– 17 percent do not report that observing Jewish law is essential to being Jewish;
– 31 percent do not report that being part of a Jewish community is essential to being Jewish;
– 23 percent do not report that they often mark Shabbat in a way that is meaningful to them;
– 9 percent do not report that it is very important to them that any potential grandchildren are Jewish;
– 17 percent report that they attend synagogue a few times a year or less.
I am not sure how to interpret these numbers. What, in fact, does it mean to consider oneself “Orthodox?” But most disturbing and upsetting to me is the finding in this study that 33 percent of Jews raised as Orthodox do not continue to identify with Orthodoxy as adults. I want to repeat this. Fully one third of children (our children) whom we raise (in our homes) as Orthodox leave Orthodoxy!
I personally am aware of a number of such cases and in each one of them the parents of these children are wonderful and positive role models; they have done all they could possibly do to raise their children as committed and observant Jews. But, communally, we need to devote much more attention to this than we have been giving it until now.
I want to suggest that we need to take a hard look at re-shifting our communal priorities. Enormous amounts of energy have been expended on kiruv, or bringing Jews into the Orthodox orbit, but this study also shows that we have largely been unsuccessful. There are relatively very few Jews joining Orthodoxy from other denominations (2 percent of formerly Conservative Jews currently identify as Orthodox and 1 percent of formerly Reform Jews do so). It seems to me that this moment requires that we focus much more of our resources on those of us who are already “in the room” to ensure that they not leave.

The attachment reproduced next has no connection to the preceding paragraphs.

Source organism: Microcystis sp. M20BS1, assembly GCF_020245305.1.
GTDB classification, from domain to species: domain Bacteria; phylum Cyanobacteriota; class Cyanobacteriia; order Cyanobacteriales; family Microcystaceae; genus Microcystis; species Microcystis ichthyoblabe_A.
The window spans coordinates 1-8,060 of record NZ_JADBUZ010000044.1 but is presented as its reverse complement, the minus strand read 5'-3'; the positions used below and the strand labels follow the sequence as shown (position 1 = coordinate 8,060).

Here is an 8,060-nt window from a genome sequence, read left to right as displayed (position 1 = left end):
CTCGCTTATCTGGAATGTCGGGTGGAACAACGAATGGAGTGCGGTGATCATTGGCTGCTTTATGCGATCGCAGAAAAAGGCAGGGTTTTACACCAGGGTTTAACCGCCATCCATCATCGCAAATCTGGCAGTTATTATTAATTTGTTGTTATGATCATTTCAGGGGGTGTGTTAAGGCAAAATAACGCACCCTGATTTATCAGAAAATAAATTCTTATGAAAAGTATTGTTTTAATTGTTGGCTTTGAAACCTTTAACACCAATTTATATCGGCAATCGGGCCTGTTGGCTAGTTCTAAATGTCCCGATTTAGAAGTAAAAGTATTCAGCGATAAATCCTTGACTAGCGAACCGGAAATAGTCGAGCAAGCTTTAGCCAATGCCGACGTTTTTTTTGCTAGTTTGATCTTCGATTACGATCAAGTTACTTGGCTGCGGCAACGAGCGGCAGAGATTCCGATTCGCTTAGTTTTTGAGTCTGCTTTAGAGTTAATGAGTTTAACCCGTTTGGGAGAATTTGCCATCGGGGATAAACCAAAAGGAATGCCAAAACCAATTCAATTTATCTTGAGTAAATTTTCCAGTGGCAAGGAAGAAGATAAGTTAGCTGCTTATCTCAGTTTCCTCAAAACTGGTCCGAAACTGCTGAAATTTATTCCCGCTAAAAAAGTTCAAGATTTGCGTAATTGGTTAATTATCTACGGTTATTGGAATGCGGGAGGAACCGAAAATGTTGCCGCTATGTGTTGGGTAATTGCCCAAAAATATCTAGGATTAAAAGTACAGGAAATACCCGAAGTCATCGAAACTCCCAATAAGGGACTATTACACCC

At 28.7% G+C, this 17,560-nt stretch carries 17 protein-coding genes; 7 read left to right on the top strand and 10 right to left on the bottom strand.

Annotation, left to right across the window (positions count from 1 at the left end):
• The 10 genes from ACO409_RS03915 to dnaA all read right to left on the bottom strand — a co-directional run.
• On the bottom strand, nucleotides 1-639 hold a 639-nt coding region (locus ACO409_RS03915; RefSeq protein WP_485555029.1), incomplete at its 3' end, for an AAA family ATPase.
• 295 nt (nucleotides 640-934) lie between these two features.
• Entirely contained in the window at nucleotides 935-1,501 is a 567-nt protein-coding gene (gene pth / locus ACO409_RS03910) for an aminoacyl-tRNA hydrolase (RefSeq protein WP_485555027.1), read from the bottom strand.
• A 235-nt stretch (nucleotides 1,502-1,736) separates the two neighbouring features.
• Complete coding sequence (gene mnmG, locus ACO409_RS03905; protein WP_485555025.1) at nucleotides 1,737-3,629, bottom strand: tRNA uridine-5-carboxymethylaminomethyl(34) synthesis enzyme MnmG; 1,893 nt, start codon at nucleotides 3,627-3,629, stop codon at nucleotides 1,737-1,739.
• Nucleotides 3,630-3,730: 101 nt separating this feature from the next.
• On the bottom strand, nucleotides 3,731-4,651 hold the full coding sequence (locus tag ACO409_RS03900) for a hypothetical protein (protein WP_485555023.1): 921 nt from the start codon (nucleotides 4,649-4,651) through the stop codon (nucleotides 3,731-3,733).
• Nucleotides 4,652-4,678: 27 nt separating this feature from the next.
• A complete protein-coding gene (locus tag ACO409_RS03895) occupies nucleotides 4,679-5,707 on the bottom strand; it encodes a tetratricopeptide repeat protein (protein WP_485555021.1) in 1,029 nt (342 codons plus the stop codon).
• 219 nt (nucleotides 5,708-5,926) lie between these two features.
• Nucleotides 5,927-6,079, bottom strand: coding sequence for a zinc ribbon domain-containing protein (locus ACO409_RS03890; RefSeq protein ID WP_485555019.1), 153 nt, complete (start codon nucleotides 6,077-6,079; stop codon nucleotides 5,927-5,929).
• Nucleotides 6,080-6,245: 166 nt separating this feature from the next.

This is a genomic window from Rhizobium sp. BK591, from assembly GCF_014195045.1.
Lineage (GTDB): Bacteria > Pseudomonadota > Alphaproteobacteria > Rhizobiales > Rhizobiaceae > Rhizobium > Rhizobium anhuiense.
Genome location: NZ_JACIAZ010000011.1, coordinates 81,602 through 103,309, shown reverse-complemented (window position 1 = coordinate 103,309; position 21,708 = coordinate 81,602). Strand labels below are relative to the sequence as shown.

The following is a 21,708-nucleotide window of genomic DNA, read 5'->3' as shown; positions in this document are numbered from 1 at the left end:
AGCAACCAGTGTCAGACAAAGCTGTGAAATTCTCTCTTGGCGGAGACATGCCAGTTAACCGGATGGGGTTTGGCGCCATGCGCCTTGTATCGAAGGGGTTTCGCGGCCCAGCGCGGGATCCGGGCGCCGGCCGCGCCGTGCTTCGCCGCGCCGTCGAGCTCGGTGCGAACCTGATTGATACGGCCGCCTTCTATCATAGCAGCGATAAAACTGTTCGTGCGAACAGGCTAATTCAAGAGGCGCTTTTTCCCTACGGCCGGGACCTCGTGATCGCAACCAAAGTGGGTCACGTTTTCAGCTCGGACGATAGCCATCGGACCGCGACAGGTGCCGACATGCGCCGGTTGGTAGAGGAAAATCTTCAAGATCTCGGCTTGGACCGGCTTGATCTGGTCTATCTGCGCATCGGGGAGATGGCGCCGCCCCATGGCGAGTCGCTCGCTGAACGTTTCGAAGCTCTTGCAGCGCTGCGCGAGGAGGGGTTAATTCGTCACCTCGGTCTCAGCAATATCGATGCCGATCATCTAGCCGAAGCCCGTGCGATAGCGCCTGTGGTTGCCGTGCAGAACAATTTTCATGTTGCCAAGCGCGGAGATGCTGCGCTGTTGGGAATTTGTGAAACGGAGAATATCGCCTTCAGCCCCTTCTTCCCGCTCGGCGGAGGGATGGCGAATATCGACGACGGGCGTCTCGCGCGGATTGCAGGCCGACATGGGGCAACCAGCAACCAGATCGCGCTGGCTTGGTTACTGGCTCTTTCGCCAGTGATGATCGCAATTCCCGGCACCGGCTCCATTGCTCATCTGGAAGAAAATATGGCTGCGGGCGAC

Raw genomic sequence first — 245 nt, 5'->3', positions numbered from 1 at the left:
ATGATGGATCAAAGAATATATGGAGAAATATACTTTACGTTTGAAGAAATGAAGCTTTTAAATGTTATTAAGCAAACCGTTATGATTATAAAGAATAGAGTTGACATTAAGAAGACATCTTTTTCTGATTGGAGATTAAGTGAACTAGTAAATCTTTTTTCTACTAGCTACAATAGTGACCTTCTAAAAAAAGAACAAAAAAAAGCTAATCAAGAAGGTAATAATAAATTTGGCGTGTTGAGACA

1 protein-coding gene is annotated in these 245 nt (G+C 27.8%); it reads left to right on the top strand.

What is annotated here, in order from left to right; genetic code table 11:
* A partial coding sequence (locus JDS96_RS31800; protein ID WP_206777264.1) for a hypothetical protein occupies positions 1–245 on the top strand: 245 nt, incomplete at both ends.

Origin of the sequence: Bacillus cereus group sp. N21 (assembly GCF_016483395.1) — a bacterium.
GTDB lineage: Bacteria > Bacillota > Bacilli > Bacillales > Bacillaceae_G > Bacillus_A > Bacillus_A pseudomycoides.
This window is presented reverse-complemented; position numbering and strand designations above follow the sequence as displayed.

The OU’s Heshe and Harriet Seif Jewish Learning Initiative on Campus (OU-JLIC) educators across the American university landscape are already correctly paying much attention to the Orthodox students on their campuses and they should be given more help. NCSY, historically a kiruv organization, is correctly devoting more and more attention to young girls and boys already in day schools, and this work should be given more resources to expand.
Of course, the entire Jewish people is our concern, but Chazal have already determined that aniyei ircha kodmin, “the poor of your own city take priority” (Bava Metzia 71a). We need to strengthen ourselves even as we work to strengthen the totality of the Jewish people.
1. See my contribution to “The Sea Change in American Orthodox Judaism: A Symposium,” Tradition, vol. 32, no. 4 (1998): 92-93.
2. Rachel B. Gross, “If you’re asking American Jews if they’re religious, you don’t understand American Jews,” the Forward and JTA (May 11, 2021).
3. See my “Halakhic Authority in a World of Personal Autonomy,” in Michael J. Harris, Daniel Rynhold and Tamara Wright, eds., Radical Responsibility: Celebrating the Thought of Chief Rabbi Lord Jonathan Sacks (Jerusalem, 2012), 155-76.
4. “The Pew Report: It Really Matters,” Jewish Action, vol. 74, no. 4 (summer 2014): 58-60.
Rabbi Dr. Jacob J. Schacter is University Professor of Jewish History and Jewish Thought and Senior Scholar, Center for the Jewish Future, Yeshiva University.
Reprinted with permission from Jewish Action, the magazine of the Orthodox Union, vol. 82, no. 2 (winter 2021).